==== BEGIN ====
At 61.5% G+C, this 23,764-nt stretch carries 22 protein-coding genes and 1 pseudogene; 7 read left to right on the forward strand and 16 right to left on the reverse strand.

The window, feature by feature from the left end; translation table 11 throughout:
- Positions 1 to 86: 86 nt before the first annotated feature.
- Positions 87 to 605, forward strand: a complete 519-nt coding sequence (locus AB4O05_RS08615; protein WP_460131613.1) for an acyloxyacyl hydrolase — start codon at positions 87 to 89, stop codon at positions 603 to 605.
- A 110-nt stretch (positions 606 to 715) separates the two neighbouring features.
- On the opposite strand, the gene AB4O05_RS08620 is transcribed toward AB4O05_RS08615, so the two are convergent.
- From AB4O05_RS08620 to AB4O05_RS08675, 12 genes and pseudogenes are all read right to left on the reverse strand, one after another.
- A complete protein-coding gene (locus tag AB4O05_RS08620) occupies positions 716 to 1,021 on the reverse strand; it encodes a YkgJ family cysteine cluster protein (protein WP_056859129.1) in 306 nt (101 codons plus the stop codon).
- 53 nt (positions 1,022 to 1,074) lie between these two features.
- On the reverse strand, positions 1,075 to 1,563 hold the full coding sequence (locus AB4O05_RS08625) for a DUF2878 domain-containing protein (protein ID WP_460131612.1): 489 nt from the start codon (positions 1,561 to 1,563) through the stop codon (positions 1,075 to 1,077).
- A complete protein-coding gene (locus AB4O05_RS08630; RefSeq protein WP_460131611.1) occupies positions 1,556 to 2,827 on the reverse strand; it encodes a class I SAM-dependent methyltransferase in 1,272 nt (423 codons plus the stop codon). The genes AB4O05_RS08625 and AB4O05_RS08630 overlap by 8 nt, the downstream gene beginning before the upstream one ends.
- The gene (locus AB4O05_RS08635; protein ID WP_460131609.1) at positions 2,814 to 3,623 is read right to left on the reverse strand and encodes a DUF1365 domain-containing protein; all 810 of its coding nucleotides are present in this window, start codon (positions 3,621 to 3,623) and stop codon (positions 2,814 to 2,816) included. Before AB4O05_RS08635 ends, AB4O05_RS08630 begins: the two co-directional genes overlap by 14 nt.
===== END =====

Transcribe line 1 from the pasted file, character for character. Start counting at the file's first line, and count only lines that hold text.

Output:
At 61.5% G+C, this 23,764-nt stretch carries 22 protein-coding genes and 1 pseudogene; 7 read left to right on the forward strand and 16 right to left on the reverse strand.